Huge drop in Australian smoking rates attributed to standardised packs
New figures released by the Australian government have shown adult smoking rates have fallen by a massive 15%. Before the measure was introduced in December 2012, daily smoking prevalence stood at 15.1% and has now fallen to 12.8%. 
Standardised packaging is the only new policy intervention over this time period and is therefore the most likely reason for the significant fall in smoking prevalence. The survey was conducted before the Government’s major hike in tobacco tax of 12.5% in December 2013.
Deborah Arnott, Chief Executive of health charity ASH said:
“The UK government is currently consulting on standardised packaging before deciding whether to proceed and has asked for new and emerging evidence. Well here it is and it demonstrates a massive decline in smoking prevalence in Australia following introduction of standardised packaging. This is exactly the strong and convincing evidence the tobacco industry said was needed.”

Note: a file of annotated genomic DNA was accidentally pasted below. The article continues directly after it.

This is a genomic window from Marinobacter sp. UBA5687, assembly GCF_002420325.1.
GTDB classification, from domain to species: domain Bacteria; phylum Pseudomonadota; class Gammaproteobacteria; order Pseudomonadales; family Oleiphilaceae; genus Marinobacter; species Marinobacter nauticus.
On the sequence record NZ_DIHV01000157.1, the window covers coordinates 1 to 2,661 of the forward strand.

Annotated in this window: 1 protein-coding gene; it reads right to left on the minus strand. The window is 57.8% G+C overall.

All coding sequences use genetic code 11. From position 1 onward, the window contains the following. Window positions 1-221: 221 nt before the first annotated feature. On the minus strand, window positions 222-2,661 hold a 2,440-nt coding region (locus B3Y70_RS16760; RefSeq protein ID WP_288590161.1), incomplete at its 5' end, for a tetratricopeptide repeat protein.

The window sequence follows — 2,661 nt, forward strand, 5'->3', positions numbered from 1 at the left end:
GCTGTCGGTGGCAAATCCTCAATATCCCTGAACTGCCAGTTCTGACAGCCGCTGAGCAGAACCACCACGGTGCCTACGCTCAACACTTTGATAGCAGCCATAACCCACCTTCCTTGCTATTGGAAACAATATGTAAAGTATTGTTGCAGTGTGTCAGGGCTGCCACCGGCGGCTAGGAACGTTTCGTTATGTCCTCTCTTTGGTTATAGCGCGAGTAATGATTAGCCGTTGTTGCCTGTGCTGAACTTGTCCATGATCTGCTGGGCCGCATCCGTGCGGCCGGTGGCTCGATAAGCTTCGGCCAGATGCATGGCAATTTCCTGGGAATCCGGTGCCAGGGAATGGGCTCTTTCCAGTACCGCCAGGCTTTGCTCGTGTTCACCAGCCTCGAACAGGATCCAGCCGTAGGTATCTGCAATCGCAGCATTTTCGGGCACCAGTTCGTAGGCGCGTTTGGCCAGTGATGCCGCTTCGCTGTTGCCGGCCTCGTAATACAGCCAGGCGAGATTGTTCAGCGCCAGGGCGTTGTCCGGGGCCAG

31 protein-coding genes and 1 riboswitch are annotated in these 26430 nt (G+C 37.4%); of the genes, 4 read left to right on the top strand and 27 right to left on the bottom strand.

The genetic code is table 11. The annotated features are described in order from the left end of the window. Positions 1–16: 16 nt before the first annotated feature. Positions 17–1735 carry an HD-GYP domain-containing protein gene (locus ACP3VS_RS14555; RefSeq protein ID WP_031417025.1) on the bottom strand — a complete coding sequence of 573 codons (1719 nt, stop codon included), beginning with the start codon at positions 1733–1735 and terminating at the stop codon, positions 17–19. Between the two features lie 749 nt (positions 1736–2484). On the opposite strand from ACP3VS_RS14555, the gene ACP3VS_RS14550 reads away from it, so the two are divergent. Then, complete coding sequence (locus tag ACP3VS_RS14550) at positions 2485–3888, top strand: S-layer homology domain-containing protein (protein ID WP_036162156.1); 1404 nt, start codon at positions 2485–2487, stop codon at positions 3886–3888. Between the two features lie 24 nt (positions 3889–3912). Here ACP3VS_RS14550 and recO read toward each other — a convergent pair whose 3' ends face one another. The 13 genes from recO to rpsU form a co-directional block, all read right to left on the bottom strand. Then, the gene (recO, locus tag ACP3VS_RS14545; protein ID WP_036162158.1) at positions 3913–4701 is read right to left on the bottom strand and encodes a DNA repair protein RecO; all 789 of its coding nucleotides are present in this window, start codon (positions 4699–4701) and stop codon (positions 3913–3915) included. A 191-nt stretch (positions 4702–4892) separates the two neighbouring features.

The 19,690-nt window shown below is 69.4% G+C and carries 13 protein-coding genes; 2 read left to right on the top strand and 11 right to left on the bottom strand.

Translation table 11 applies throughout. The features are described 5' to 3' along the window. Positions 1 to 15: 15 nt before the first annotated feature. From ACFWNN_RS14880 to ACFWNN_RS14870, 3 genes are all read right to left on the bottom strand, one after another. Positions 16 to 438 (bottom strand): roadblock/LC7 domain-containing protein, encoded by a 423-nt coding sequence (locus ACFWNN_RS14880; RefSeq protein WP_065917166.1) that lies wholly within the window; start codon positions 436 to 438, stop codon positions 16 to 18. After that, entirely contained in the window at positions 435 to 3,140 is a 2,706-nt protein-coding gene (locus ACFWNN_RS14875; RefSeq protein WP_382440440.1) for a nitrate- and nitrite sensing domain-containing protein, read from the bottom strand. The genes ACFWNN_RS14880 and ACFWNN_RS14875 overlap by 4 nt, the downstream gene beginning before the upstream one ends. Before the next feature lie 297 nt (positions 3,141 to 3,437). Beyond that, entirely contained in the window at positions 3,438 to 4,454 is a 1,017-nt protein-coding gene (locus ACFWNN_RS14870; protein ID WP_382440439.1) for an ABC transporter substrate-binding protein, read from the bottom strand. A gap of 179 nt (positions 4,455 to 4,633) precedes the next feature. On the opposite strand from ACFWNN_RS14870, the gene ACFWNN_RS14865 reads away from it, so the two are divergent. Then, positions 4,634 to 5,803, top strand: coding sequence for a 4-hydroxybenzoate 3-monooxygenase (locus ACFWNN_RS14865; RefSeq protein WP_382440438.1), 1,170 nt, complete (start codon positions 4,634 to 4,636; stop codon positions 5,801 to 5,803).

Notes and Links:
 Source: 2013 National Drug Strategy Household Survey: key findings (2013 NDSHS) Australian Institute of Health and Welfare (AIHW).
The 2013 NDSHS collected information from approximately 24,000 people aged 14 years or older across Australia, from 31 July 2013 to 1 December 2013. Information collected relates to tobacco consumption, alcohol use and illicit drug use among the Australian population.
The 2013 NDSHS results do not reflect any impact from the Australian Government’s change to bi-annual indexation of tobacco excise or the first of four 12.5% excise increases on tobacco products which took effect on 1 December 2013.
A summary of key facts and figures on tobacco sales, consumption and prevalence in Australia is available.
See also the report in Sydney Morning Herald.